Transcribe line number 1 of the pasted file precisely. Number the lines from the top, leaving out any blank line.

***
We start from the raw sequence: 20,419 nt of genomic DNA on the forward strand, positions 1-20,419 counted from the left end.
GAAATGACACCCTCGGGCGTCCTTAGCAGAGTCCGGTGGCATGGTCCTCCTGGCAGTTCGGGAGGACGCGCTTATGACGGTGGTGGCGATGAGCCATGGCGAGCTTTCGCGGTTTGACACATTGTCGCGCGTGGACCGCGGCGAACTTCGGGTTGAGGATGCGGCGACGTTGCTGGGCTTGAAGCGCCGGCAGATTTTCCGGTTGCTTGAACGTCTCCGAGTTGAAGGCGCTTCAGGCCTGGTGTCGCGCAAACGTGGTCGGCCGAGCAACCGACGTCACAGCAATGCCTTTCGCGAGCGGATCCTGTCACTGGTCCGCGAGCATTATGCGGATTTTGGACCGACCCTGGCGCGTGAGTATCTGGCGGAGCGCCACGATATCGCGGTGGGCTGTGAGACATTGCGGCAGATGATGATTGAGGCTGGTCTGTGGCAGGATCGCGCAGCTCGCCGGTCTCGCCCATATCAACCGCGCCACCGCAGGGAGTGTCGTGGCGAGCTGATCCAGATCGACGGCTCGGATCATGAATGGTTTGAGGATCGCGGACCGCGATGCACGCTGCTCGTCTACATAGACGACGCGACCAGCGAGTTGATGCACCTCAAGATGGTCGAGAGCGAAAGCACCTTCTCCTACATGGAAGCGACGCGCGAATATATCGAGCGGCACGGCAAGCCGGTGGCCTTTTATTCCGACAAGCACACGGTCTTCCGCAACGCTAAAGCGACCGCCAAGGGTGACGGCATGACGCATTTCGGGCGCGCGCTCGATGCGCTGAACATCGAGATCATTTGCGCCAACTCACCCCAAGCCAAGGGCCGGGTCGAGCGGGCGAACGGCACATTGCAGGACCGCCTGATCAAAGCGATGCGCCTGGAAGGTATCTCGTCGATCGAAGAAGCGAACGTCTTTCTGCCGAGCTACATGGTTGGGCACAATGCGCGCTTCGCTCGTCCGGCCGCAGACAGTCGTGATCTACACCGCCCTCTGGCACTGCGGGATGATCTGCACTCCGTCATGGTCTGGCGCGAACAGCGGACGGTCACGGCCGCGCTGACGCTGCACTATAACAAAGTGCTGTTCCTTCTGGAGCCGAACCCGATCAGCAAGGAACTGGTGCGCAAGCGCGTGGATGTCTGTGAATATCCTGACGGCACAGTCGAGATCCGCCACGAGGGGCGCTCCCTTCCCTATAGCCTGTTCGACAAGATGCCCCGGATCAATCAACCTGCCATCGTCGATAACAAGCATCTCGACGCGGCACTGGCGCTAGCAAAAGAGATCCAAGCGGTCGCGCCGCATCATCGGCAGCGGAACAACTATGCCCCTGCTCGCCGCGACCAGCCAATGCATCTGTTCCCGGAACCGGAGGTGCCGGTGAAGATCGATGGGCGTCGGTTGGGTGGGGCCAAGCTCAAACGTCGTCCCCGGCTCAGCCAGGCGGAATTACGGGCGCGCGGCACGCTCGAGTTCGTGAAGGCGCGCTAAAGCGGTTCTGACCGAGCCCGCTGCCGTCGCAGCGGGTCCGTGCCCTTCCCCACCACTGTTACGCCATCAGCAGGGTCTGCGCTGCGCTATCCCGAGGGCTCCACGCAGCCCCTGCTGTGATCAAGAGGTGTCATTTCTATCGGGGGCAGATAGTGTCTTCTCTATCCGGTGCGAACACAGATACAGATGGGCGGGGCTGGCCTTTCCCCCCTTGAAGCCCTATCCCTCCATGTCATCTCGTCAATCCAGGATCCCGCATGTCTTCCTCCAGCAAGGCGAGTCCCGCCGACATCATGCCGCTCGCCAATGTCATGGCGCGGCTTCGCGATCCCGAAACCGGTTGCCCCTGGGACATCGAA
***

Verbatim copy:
We start from the raw sequence: 20,419 nt of genomic DNA on the forward strand, positions 1-20,419 counted from the left end.